If I am to remain in touch with my deep self and my strength, I now know that I must keep sorrow in my left hand. Feeling where my wing has been broken opens my heart to myself and others. We are meant to be compassionate. This is our true and most powerful nature.
“But I saw mostly white people,” Diana says, as we begin the 2-mile walk back home. Black people were leading the protest and occasionally among the crowd, but this was a march purposely organized in a White affluent neighborhood because it’s those “who benefit from systemic oppression,” as it said on the announcement, that need the message the most.
I want to be the young women and men of color saying eloquent and courageous things, talking truth loudly, being heard and seen. How does this make sense when everything they are saying is about how hard it is to grow up Black in America, how humiliating and demeaning and discouraging?
But they are shining through now with their strength, their truth, their vulnerability. I feel guilty and soft. What have I overcome? My life has been one of comfort and privilege, made difficult only by how I have sabotaged myself.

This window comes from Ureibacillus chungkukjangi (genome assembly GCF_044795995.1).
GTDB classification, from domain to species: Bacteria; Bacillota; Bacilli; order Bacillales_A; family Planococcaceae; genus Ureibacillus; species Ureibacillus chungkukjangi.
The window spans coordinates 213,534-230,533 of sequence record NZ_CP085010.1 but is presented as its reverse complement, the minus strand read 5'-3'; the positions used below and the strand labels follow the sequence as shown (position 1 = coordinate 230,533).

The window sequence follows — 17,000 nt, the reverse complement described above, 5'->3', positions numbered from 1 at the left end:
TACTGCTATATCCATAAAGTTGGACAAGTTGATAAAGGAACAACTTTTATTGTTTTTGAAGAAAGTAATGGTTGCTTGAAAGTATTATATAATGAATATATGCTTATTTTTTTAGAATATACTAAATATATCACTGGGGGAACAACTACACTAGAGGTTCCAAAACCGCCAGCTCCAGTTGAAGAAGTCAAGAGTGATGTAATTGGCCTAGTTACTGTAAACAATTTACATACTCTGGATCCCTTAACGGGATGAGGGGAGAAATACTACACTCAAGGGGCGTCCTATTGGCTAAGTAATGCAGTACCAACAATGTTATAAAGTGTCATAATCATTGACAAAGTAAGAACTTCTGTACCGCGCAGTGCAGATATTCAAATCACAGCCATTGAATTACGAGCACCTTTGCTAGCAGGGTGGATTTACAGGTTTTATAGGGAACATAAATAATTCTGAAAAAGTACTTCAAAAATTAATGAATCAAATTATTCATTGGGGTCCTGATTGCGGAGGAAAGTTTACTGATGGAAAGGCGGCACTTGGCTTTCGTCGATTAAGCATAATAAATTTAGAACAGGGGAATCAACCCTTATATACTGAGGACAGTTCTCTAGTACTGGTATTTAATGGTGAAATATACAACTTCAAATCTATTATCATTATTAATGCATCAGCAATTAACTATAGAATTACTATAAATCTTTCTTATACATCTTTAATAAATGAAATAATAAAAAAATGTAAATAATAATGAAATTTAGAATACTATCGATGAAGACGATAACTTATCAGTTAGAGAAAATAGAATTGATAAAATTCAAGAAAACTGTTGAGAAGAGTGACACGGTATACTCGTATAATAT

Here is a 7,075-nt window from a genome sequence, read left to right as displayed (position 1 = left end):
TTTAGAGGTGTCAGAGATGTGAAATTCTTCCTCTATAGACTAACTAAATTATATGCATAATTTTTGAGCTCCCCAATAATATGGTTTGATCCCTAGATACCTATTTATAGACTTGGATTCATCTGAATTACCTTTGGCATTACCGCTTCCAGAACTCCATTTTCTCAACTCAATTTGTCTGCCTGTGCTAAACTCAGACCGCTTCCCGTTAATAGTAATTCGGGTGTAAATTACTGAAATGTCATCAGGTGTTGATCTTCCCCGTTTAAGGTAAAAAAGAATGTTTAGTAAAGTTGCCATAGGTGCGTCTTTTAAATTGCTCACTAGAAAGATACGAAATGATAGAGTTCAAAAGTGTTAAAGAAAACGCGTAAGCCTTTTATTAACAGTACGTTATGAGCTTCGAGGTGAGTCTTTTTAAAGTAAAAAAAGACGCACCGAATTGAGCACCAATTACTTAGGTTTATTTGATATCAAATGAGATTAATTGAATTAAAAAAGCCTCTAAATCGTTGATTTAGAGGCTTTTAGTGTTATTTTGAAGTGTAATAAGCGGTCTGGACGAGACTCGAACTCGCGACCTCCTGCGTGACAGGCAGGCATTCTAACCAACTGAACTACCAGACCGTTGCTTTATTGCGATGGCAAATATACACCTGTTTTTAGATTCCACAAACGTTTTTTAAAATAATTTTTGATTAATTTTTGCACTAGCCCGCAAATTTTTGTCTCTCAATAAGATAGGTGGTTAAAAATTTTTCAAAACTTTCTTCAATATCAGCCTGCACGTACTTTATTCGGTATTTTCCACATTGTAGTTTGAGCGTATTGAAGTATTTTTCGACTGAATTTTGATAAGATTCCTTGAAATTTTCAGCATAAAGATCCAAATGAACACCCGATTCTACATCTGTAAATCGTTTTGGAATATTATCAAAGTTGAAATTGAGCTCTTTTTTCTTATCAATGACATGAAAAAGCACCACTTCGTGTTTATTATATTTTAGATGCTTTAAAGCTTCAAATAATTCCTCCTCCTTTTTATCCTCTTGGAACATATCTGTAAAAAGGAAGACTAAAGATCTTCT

We have vowed to do more than this 2-hour march, these chants, these 8 minutes and 46 seconds of silence for George Floyd’s killing, but I know it will be hard to do what they are asking: talk to other White people, have difficult conversations, be pro-active, be vocal.
Will people not want to be around me if I do? Focusing on the suffering of people of color invariably leads me back to how I have been complicit and the shame about how I have paid for my peace. But this thinking brings the question to me and my small self again. Allowing my fear of exclusion to shape my behavior is precisely what makes it possible for some people to avoid exclusion and others to endure it.